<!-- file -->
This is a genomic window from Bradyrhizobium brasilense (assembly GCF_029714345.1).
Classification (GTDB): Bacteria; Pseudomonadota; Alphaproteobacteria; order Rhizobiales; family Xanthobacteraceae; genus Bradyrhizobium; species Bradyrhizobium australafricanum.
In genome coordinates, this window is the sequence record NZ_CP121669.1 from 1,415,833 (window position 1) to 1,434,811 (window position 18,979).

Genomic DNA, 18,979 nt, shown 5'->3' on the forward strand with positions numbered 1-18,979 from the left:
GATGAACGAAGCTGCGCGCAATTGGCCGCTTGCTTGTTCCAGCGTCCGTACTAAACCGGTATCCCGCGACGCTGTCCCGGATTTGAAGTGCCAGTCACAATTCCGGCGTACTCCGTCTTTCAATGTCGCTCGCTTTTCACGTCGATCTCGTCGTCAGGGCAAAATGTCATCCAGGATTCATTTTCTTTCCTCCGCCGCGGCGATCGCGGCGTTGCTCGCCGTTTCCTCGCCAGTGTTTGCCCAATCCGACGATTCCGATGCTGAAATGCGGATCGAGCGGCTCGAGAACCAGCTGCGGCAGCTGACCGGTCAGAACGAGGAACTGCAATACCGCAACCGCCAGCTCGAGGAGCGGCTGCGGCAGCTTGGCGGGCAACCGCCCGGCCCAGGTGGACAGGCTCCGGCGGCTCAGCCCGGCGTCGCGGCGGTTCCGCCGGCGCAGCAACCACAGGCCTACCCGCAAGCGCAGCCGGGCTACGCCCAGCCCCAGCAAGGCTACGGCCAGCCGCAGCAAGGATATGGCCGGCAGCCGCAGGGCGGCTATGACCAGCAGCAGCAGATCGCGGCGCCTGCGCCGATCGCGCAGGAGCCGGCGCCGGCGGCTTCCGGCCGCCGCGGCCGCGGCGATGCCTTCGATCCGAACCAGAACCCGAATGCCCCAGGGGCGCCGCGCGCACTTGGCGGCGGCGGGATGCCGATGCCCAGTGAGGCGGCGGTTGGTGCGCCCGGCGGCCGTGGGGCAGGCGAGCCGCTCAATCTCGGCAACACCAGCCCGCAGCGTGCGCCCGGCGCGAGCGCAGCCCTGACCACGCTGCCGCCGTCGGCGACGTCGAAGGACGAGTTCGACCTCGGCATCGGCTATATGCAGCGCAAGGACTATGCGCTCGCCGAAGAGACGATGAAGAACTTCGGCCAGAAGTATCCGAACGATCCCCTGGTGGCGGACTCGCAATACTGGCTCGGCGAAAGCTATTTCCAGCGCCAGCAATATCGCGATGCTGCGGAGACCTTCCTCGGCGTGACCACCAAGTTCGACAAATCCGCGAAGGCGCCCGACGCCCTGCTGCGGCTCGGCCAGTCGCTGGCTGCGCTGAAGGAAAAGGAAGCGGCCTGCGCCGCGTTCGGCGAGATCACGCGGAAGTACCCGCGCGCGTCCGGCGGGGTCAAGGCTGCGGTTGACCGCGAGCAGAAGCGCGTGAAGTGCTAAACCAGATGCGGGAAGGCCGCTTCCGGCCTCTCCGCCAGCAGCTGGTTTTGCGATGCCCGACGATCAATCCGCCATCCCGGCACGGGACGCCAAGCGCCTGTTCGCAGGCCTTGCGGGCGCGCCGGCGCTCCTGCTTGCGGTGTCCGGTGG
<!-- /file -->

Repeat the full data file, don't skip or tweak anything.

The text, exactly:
This is a genomic window from Bradyrhizobium brasilense (assembly GCF_029714345.1).
Classification (GTDB): Bacteria; Pseudomonadota; Alphaproteobacteria; order Rhizobiales; family Xanthobacteraceae; genus Bradyrhizobium; species Bradyrhizobium australafricanum.
In genome coordinates, this window is the sequence record NZ_CP121669.1 from 1,415,833 (window position 1) to 1,434,811 (window position 18,979).

Genomic DNA, 18,979 nt, shown 5'->3' on the forward strand with positions numbered 1-18,979 from the left:
GATGAACGAAGCTGCGCGCAATTGGCCGCTTGCTTGTTCCAGCGTCCGTACTAAACCGGTATCCCGCGACGCTGTCCCGGATTTGAAGTGCCAGTCACAATTCCGGCGTACTCCGTCTTTCAATGTCGCTCGCTTTTCACGTCGATCTCGTCGTCAGGGCAAAATGTCATCCAGGATTCATTTTCTTTCCTCCGCCGCGGCGATCGCGGCGTTGCTCGCCGTTTCCTCGCCAGTGTTTGCCCAATCCGACGATTCCGATGCTGAAATGCGGATCGAGCGGCTCGAGAACCAGCTGCGGCAGCTGACCGGTCAGAACGAGGAACTGCAATACCGCAACCGCCAGCTCGAGGAGCGGCTGCGGCAGCTTGGCGGGCAACCGCCCGGCCCAGGTGGACAGGCTCCGGCGGCTCAGCCCGGCGTCGCGGCGGTTCCGCCGGCGCAGCAACCACAGGCCTACCCGCAAGCGCAGCCGGGCTACGCCCAGCCCCAGCAAGGCTACGGCCAGCCGCAGCAAGGATATGGCCGGCAGCCGCAGGGCGGCTATGACCAGCAGCAGCAGATCGCGGCGCCTGCGCCGATCGCGCAGGAGCCGGCGCCGGCGGCTTCCGGCCGCCGCGGCCGCGGCGATGCCTTCGATCCGAACCAGAACCCGAATGCCCCAGGGGCGCCGCGCGCACTTGGCGGCGGCGGGATGCCGATGCCCAGTGAGGCGGCGGTTGGTGCGCCCGGCGGCCGTGGGGCAGGCGAGCCGCTCAATCTCGGCAACACCAGCCCGCAGCGTGCGCCCGGCGCGAGCGCAGCCCTGACCACGCTGCCGCCGTCGGCGACGTCGAAGGACGAGTTCGACCTCGGCATCGGCTATATGCAGCGCAAGGACTATGCGCTCGCCGAAGAGACGATGAAGAACTTCGGCCAGAAGTATCCGAACGATCCCCTGGTGGCGGACTCGCAATACTGGCTCGGCGAAAGCTATTTCCAGCGCCAGCAATATCGCGATGCTGCGGAGACCTTCCTCGGCGTGACCACCAAGTTCGACAAATCCGCGAAGGCGCCCGACGCCCTGCTGCGGCTCGGCCAGTCGCTGGCTGCGCTGAAGGAAAAGGAAGCGGCCTGCGCCGCGTTCGGCGAGATCACGCGGAAGTACCCGCGCGCGTCCGGCGGGGTCAAGGCTGCGGTTGACCGCGAGCAGAAGCGCGTGAAGTGCTAAACCAGATGCGGGAAGGCCGCTTCCGGCCTCTCCGCCAGCAGCTGGTTTTGCGATGCCCGACGATCAATCCGCCATCCCGGCACGGGACGCCAAGCGCCTGTTCGCAGGCCTTGCGGGCGCGCCGGCGCTCCTGCTTGCGGTGTCCGGTGG